Also, there's no need to redirect input file , since find can take in an input file and save on escaping the < sign

Not unless you want:

<empty line>
---------- somefile.txt

In the output.

The find is there for two reasons, lines that begin with ";" (eol can be changed but not turned off) and for empty lines(which "for /f" ignores).


Edit: "skip=2 delims=" could also avoid redirecting and the find output....


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#8
January 22, 2011 at 08:25:47
>>True, find is external but it's still hard to say it's not part of batch,
I did not say its not part of batch. To me, if someone says "pure batch", i take it to mean only those from cmd.exe , eg for loop, if/else and any others that are internal to cmd.exe, and no external tools/programs. That said, is there a reason why you don't use "type file" instead of "find ... file" ??, since "type" is internal. If you have used that, then yes, your code can be considered "pure".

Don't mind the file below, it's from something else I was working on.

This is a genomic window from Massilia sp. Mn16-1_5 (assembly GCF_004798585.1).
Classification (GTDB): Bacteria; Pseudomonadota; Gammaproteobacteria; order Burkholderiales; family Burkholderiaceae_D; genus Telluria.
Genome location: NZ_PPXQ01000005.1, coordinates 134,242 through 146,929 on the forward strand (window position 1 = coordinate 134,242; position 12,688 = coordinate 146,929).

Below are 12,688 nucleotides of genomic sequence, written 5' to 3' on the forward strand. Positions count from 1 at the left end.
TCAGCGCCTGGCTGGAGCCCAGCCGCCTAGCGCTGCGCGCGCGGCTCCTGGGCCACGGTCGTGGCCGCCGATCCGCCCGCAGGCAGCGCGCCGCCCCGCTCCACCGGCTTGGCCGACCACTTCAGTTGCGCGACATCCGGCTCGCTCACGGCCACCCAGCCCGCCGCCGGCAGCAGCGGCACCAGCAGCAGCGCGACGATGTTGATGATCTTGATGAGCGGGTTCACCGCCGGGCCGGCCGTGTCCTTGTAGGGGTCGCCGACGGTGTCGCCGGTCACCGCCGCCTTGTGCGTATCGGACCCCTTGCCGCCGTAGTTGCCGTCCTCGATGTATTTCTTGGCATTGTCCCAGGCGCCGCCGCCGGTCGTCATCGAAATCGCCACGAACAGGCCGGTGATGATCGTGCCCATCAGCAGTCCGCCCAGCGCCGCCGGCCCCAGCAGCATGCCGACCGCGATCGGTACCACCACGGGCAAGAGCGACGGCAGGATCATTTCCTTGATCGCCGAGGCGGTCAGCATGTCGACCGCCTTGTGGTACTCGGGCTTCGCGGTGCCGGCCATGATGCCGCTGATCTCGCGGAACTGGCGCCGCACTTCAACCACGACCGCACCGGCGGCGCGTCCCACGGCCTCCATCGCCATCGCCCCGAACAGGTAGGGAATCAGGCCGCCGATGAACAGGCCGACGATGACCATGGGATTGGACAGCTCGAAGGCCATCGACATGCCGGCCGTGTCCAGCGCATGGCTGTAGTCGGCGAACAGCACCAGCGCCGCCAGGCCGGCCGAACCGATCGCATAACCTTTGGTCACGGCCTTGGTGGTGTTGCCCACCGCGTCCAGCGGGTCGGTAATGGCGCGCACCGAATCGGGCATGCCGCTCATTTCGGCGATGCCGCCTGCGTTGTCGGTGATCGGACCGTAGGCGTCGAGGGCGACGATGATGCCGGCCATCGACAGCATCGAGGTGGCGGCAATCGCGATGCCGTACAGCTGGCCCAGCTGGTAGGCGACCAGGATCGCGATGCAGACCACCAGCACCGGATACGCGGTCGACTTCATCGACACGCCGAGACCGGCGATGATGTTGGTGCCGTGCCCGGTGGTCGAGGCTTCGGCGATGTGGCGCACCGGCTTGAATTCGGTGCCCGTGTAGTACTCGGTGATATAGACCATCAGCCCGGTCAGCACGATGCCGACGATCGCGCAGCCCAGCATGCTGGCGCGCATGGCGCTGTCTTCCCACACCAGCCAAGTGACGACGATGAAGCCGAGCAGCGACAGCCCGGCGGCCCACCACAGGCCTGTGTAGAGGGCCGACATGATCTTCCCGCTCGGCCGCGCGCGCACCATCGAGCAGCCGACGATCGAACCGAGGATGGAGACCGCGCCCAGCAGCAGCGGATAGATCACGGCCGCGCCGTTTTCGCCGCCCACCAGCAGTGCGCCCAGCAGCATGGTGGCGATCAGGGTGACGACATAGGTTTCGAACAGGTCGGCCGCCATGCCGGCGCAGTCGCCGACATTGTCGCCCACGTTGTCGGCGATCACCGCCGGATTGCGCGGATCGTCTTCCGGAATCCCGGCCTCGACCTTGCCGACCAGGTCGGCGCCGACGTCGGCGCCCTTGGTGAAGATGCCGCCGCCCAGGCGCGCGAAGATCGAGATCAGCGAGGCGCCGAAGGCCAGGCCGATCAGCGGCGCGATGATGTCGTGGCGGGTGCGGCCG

GNU win32 packages | Gawk


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#9
January 22, 2011 at 18:19:18
Fair enough, I'm not going to argue...

That said, is there a reason why you don't use "type file" instead of "find ... file" ??, since "type" is internal. If you have used that, then yes, your code can be considered "pure".


I needed the "/n" switch for blank lines and lines that start with semi colons because it inserts"[<linenum>]" to the front of each line.



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#10
January 24, 2011 at 00:54:57
Thank you Mechanix2Go, ghostdog and Judago for the response and discussion over here. I never expected a quick reply like this. Thank you once again. I could manage to customize Judago's code to serve my need.